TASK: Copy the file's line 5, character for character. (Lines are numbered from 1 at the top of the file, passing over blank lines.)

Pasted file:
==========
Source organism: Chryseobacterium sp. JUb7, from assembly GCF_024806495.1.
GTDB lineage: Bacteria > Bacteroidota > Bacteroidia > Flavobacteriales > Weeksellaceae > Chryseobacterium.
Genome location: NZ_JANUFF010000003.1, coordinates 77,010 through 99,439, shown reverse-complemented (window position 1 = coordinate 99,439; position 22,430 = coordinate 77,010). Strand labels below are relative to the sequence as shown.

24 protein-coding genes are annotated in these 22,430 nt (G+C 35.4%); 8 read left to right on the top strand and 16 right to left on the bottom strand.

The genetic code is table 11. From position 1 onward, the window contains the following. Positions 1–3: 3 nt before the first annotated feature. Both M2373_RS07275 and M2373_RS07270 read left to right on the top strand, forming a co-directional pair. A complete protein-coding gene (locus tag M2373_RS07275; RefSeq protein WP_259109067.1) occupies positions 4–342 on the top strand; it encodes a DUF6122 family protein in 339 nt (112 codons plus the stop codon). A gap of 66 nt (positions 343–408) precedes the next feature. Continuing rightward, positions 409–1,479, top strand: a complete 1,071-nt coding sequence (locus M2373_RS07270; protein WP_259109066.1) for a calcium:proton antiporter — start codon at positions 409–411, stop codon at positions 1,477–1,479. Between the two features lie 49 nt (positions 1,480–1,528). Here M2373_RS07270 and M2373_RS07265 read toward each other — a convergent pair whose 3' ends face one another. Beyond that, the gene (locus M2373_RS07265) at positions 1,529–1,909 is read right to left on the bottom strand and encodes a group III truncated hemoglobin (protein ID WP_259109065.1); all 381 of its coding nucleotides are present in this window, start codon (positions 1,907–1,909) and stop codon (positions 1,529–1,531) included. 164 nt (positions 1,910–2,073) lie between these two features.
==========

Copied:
The genetic code is table 11. From position 1 onward, the window contains the following. Positions 1–3: 3 nt before the first annotated feature. Both M2373_RS07275 and M2373_RS07270 read left to right on the top strand, forming a co-directional pair. A complete protein-coding gene (locus tag M2373_RS07275; RefSeq protein WP_259109067.1) occupies positions 4–342 on the top strand; it encodes a DUF6122 family protein in 339 nt (112 codons plus the stop codon). A gap of 66 nt (positions 343–408) precedes the next feature. Continuing rightward, positions 409–1,479, top strand: a complete 1,071-nt coding sequence (locus M2373_RS07270; protein WP_259109066.1) for a calcium:proton antiporter — start codon at positions 409–411, stop codon at positions 1,477–1,479. Between the two features lie 49 nt (positions 1,480–1,528). Here M2373_RS07270 and M2373_RS07265 read toward each other — a convergent pair whose 3' ends face one another. Beyond that, the gene (locus M2373_RS07265) at positions 1,529–1,909 is read right to left on the bottom strand and encodes a group III truncated hemoglobin (protein ID WP_259109065.1); all 381 of its coding nucleotides are present in this window, start codon (positions 1,907–1,909) and stop codon (positions 1,529–1,531) included. 164 nt (positions 1,910–2,073) lie between these two features.